and from fairly early on the game it was evident that they were not going to win. they were outcoached. outquarterbacked. outreceived. totally, maddeningly, almost freakishly outplayed. before halftime i said, cavalierly, “oh, yeah, well, they’ll come back for the second half. it’s what they do.” at the end of the third quarter i said “awww, there’s plenty of time. fifteen minutes on the playclock is more like 45 minutes of air-time. there’s nothing to worry about.” in overtime, just as tynes went out to kick what would be the winning field goal, i said “he won’t make it.” and then he did. and the game was over. and the packers had lost.

then yesterday i realized that while i had been sitting calmly on the couch, m’s sleeping toddler-body curled around my shoulder and chest, s had been up and down, banging his head on the floor, yelling at the tv, throwing his hands in the air, dropping his head in his hands. he had been feeling the game we were watching. i, on the other hand, had been feeling something else. something, maybe, close to nothing.

in fact, i realized that i felt exactly the way i had felt after my water broke with ruby and i was put on bed rest. totally fine. everything would be fine. everything would work out. everything would be fine. just relax and love the baby. everything will be fine.

and it wasn’t. and it isn’t, although it is, but it also really, really isn’t. still, i can’t seem to quit saying it, and feeling it. everything is fine. (is everything fine?) then today, reading tash’s current post (aha! this one i can link to) i realized just how mad i am not. and i thought, for the first time, that maybe that’s not such a good thing. maybe i’m not calm, and practiced, and zen. maybe i’m numb. maybe remodeling the house and adding a room on the back isn’t nearly as fucking easy as i’ve been thinking it is.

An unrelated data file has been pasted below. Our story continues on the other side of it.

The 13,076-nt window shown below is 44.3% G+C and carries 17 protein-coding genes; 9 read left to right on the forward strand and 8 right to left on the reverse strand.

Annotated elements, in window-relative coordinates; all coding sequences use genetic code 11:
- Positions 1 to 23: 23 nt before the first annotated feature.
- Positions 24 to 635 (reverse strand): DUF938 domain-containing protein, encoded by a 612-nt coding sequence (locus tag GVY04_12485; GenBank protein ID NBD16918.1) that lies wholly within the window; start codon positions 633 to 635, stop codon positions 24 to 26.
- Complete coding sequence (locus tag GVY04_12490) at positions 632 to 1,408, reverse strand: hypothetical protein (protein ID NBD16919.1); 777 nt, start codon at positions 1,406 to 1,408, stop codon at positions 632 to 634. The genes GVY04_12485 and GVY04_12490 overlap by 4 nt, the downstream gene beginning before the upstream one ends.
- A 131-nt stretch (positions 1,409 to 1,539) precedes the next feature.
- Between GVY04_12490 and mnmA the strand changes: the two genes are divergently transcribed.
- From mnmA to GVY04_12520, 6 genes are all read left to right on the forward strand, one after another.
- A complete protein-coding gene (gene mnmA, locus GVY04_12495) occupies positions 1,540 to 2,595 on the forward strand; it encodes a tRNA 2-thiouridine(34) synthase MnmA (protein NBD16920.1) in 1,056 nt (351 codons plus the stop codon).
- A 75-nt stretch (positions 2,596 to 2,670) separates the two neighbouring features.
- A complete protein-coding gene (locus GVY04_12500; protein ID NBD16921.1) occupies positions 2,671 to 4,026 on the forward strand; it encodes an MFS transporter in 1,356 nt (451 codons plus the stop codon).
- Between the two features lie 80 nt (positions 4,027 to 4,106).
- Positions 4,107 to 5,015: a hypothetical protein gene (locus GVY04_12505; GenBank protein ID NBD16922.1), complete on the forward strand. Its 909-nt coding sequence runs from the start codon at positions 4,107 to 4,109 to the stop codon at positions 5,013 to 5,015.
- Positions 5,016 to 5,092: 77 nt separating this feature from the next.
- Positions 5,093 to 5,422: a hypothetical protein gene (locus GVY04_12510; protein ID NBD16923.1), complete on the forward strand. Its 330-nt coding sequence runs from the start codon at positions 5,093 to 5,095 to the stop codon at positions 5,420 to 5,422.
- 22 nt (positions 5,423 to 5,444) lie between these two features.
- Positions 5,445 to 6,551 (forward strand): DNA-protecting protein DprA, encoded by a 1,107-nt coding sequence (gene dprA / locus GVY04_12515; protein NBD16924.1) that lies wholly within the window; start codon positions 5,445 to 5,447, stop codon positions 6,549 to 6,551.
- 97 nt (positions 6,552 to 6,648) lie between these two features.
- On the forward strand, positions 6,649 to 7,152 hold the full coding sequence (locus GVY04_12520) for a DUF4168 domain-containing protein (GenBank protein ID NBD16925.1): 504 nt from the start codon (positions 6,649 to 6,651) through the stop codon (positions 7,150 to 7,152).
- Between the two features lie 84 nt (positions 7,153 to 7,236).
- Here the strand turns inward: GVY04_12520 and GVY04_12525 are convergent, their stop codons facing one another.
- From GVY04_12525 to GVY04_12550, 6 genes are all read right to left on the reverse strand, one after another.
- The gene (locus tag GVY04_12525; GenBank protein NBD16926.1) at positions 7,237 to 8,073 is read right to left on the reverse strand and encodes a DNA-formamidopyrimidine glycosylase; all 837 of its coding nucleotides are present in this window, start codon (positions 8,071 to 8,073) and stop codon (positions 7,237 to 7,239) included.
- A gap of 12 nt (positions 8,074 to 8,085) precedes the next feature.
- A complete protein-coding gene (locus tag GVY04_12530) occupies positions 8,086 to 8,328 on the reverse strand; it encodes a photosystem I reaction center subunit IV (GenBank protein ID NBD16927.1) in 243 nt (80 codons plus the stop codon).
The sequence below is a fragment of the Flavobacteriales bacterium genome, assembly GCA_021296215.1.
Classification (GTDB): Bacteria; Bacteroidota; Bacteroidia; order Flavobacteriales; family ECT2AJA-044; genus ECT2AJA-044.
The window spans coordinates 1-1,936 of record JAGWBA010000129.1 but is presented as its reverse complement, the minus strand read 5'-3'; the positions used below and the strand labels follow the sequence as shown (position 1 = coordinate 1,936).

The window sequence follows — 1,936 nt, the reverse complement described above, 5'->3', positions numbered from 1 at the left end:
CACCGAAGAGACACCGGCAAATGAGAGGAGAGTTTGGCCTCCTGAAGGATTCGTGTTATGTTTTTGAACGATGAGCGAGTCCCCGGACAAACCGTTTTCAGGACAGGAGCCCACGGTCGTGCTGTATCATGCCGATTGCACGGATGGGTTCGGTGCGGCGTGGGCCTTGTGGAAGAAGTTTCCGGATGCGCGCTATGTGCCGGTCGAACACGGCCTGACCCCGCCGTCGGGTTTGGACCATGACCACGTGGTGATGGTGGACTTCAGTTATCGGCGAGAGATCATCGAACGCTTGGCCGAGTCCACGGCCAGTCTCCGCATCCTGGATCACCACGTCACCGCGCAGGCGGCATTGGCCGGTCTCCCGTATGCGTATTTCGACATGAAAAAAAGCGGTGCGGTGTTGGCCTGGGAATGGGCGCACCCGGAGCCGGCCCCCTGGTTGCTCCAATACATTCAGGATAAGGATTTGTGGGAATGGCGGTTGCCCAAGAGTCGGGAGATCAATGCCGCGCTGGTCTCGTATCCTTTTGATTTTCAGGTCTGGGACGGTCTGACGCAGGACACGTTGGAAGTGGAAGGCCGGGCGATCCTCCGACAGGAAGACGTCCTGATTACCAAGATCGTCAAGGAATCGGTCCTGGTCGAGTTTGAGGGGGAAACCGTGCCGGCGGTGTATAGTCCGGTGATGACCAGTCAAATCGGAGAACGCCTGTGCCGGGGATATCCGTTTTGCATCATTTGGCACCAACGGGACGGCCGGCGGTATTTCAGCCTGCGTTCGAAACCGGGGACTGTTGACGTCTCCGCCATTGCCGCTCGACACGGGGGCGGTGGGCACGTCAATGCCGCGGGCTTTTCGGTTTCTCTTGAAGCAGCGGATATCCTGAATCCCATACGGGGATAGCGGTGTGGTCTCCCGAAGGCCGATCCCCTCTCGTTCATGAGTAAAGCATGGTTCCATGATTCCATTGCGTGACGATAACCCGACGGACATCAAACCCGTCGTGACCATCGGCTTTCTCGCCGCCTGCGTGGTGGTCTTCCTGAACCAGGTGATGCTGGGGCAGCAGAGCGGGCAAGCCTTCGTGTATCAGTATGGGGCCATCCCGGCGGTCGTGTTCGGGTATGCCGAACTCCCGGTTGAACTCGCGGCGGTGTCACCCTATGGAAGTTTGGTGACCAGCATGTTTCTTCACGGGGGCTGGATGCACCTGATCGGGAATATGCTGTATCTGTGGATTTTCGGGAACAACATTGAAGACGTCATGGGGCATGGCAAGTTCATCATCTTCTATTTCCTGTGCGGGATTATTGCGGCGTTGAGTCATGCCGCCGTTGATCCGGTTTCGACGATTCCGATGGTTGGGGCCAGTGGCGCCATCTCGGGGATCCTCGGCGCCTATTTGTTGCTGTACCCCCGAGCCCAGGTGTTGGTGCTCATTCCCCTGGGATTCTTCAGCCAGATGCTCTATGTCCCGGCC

the thing is, i don’t know. and i don’t know how to figure it out.

every holiday season i buy a few new ornaments — usually but not always during the massive sales that start december 26. but in december 2005 i paid full price (a whopping $5) for a capital letter “e,” which s and i hung together in earl’s memory.


it didn’t occur to me this year until almost christmas day to go back to restoration hardware (so much for living green and shopping locally) to see if they had letters again. they did! and m and i picked out a nice capital letter “r.”


instead of a tree — which was far more than i could wrap my arms around, what with falling needles and months of vacuuming and a very toddly toddler (made more so by the fluid in her ears, a special gift from her sinus infection) — we hung garland over the arch between our living room and dining room. we hung ornaments on the garland, and found that we even started to feel festive, not to mention relieved that the fragiles were out of reach of the grasping, smashing fingers of a 16-month old. we hung the r and the e first.

it turned out to be an ok christmas after all.